Huge rivers flow through Papua New Guinea which, with the country’s dense vegetation and limited road networks, are vital in providing links between villages and routes to gardens, markets, schools and hospitals. Like roads, waterways need to be kept free-flowing and clear for traffic – in this case, boats. During the 1980s and early 1990s, many of Papua New Guinea’s rivers and wetlands were being taken over by an outside invader, the water hyacinth.
A native of South America, water hyacinth is a freshwater plant with pretty blue flowers. Away from its natural enemies, it became a vigorous growing aquatic weed that damaged water quality by blocking sunlight and oxygen and slowing riverflows.
The Sepik River in Papua New Guinea was especially affected by the water hyacinths and, in the ten years after it was first introduced as a decorative plant, it had spread so much that in places:
- waterways were too clogged for boats to get through
- water plants and animals died because sunlight could not reach them
- water quality was reduced for drinking, cooking and washing
- people lost income as they could not get to their gardens and markets and tourists could not visit villages.
In some villages people even died because of the water hyacinth:
- Snake bite victims could not get to hospital in time.
- People starved because they could not get to their gardens or to markets.
- Contaminated water caused diseases and provided breeding grounds for malaria-carrying mosquitoes.
The problem became too big for manual clearing (mechanical control); and herbicides (chemical control) would have been ecologically disastrous, uneconomical and would only have had a short-term effect – so a different solution was needed.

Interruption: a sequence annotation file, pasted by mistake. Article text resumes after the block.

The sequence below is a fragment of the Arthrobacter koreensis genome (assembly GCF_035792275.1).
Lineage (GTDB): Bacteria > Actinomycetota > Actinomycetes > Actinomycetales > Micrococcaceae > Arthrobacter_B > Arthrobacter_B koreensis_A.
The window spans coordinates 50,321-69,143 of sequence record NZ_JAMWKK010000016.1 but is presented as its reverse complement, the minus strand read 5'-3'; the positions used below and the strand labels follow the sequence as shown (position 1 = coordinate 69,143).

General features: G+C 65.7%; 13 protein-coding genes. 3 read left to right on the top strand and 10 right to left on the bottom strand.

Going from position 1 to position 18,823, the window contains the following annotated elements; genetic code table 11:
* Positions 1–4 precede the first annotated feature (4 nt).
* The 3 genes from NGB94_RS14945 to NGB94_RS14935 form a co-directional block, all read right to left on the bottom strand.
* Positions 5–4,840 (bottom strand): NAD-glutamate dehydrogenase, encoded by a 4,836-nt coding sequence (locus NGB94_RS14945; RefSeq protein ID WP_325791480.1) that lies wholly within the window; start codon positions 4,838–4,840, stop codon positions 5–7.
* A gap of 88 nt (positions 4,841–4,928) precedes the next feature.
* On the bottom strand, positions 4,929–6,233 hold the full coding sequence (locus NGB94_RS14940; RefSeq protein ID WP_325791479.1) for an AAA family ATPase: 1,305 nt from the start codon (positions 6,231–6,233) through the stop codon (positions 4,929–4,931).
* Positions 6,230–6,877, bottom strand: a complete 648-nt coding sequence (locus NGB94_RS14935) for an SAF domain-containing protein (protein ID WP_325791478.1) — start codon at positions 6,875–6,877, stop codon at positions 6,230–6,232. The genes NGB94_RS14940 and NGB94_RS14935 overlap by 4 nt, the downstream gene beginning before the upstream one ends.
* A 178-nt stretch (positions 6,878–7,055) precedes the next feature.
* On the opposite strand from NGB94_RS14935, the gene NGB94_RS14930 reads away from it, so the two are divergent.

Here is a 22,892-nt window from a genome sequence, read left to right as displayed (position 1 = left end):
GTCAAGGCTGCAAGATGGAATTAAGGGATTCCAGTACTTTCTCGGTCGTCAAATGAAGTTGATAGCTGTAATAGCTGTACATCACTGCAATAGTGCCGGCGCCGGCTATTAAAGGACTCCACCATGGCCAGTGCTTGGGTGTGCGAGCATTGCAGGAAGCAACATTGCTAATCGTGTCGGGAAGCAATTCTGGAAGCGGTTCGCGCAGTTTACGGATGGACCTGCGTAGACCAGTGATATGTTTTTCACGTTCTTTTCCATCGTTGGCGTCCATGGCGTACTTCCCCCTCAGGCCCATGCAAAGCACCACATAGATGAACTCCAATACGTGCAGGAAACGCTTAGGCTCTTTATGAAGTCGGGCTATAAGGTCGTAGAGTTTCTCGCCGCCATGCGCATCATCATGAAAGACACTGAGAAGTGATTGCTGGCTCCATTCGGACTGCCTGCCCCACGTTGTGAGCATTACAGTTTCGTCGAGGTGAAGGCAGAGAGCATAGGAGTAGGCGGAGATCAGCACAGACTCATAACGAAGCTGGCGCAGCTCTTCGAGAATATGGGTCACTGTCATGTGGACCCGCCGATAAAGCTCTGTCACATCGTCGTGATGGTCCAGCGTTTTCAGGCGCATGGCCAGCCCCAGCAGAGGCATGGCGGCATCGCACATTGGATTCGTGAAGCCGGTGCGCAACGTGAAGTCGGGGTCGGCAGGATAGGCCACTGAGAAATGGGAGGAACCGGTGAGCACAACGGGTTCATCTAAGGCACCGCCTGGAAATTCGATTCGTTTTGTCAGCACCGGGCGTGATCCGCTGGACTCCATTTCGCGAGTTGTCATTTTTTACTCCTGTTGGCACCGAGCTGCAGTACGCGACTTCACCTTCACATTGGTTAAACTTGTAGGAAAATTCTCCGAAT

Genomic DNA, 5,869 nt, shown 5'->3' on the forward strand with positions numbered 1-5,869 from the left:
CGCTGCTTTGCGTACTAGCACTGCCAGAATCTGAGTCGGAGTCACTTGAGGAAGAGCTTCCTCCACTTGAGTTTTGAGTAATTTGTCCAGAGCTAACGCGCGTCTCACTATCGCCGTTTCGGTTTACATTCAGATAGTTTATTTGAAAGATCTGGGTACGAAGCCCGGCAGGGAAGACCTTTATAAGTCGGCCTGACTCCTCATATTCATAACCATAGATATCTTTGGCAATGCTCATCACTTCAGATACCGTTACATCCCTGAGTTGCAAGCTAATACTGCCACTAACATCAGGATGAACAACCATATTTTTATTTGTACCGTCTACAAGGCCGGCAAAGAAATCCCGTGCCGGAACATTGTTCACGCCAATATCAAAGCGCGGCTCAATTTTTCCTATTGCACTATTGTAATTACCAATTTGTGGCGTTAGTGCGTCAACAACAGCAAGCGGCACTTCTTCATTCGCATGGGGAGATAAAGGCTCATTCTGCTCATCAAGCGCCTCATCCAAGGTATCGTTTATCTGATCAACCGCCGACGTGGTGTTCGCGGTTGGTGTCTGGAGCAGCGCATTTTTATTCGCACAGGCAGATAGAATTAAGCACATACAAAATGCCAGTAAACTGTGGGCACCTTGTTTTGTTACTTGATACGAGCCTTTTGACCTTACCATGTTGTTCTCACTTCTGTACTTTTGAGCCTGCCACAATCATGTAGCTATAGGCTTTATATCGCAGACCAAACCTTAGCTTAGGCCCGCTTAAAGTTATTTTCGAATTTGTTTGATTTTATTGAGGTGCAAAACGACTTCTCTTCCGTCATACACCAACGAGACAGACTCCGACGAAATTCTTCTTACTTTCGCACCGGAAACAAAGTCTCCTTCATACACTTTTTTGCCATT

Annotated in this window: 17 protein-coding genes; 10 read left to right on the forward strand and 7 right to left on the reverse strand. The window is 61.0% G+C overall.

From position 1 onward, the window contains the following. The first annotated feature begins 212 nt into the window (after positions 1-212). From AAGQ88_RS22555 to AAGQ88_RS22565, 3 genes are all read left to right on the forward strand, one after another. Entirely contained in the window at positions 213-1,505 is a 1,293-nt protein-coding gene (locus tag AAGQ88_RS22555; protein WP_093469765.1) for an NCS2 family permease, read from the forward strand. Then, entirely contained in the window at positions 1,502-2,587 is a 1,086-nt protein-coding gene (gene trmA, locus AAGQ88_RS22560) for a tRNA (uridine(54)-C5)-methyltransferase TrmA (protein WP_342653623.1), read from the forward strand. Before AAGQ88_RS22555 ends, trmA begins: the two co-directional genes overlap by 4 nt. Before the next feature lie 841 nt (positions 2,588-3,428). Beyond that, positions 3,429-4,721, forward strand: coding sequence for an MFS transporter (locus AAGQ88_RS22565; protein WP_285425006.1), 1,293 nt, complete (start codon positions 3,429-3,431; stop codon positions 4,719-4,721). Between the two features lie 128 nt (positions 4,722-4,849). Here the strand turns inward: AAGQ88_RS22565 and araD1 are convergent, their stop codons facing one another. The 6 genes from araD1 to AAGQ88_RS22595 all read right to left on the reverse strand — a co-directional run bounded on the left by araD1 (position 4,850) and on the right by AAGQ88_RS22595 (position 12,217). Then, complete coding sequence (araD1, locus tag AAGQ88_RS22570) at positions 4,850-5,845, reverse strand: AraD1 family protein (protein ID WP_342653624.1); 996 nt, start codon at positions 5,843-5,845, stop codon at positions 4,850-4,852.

Control by weevils
In nature, every plant and animal has natural enemies, which help to keep the environment in balance. Using these natural enemies to attack weeds and pests is called ‘biological control’. Scientists found that a particular weevil was the natural enemy of water hyacinths in South America and that it would eat only water hyacinth and not harm any other plants. The weevils feed on the leaves, while the larvae tunnel into the leaf stalk and crown, destroying the growing points. This causes the plants to rot and die and eventually sink. Once the weevils become established on water hyacinth, the impact is rapid, visible and long-lasting.
The Papua New Guinea Government, with the assistance of the Australian Government, worked on a project to locate, breed and release the weevils into the worst-affected areas. Field workers kept records of the numbers of insects released and their impact on the water hyacinth. Community members were taught to identify the water hyacinth as a weed and report any that they saw growing. The partnership of government, scientists and community was successful in clearing the waterways, bringing back fish stocks and allowing people to use the river again.
Applying the learning
The project, using the weevil for control of the water hyacinth and involving the community in the program, has also been applied to clearing huge infestations of water hyacinth in Lake Victoria (Kenya, Uganda and Tanzania), Benin (West Africa), South Africa and Thailand.